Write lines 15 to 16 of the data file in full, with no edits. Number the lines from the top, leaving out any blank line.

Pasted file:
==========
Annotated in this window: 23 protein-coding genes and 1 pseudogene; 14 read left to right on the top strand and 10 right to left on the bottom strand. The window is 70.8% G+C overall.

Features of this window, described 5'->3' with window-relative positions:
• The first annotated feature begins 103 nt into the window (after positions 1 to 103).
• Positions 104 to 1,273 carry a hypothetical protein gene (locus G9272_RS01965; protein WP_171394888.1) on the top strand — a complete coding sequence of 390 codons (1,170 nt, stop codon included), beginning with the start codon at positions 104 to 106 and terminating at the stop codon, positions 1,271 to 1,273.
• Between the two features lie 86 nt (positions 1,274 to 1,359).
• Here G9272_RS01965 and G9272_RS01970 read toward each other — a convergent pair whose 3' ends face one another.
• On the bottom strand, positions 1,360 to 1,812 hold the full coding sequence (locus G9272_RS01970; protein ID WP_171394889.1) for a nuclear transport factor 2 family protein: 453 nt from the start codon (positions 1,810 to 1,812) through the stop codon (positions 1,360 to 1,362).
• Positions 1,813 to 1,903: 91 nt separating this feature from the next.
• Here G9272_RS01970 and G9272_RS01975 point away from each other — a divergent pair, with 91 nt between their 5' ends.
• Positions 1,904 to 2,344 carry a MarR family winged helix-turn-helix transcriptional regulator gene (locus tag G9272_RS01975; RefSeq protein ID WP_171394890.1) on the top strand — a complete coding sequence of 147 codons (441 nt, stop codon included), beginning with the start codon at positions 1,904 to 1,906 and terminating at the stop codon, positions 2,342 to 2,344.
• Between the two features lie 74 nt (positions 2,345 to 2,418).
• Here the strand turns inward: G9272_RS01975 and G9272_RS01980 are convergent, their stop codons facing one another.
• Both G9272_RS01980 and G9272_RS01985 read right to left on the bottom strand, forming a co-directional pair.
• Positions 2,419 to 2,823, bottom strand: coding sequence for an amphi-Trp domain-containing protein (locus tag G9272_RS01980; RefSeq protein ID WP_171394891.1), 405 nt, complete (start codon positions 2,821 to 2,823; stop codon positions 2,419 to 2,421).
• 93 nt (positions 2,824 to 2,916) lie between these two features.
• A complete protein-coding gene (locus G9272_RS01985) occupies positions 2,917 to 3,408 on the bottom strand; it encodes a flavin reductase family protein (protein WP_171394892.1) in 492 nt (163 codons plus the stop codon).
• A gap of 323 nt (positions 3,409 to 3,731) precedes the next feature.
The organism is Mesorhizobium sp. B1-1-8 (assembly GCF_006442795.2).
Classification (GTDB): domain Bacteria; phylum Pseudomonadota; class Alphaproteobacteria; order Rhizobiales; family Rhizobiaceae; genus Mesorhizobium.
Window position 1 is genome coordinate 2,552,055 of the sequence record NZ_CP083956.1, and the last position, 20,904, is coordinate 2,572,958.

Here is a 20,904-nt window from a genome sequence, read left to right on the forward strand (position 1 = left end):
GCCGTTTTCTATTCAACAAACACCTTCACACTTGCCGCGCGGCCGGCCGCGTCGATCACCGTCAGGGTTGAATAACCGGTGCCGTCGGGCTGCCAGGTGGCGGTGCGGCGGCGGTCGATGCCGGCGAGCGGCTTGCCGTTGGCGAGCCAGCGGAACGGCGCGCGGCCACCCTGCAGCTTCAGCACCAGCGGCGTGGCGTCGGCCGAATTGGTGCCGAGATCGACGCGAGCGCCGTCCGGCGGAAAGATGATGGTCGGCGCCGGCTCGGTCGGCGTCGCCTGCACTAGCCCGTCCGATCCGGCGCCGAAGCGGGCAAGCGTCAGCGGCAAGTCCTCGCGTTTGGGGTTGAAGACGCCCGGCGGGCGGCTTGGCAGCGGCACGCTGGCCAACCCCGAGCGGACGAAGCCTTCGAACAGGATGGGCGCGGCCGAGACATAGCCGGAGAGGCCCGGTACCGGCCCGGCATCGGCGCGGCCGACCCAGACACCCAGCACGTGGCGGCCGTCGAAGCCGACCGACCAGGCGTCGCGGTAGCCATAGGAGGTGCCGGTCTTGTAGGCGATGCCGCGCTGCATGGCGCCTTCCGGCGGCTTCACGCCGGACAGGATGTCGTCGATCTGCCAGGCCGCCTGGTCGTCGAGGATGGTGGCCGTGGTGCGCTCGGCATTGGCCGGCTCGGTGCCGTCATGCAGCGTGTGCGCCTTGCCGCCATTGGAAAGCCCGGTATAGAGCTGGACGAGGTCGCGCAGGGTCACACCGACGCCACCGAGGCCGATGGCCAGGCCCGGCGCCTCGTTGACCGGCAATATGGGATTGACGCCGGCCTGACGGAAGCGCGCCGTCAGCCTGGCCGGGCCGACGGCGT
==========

• 93 nt (positions 2,824 to 2,916) lie between these two features.
• A complete protein-coding gene (locus G9272_RS01985) occupies positions 2,917 to 3,408 on the bottom strand; it encodes a flavin reductase family protein (protein WP_171394892.1) in 492 nt (163 codons plus the stop codon).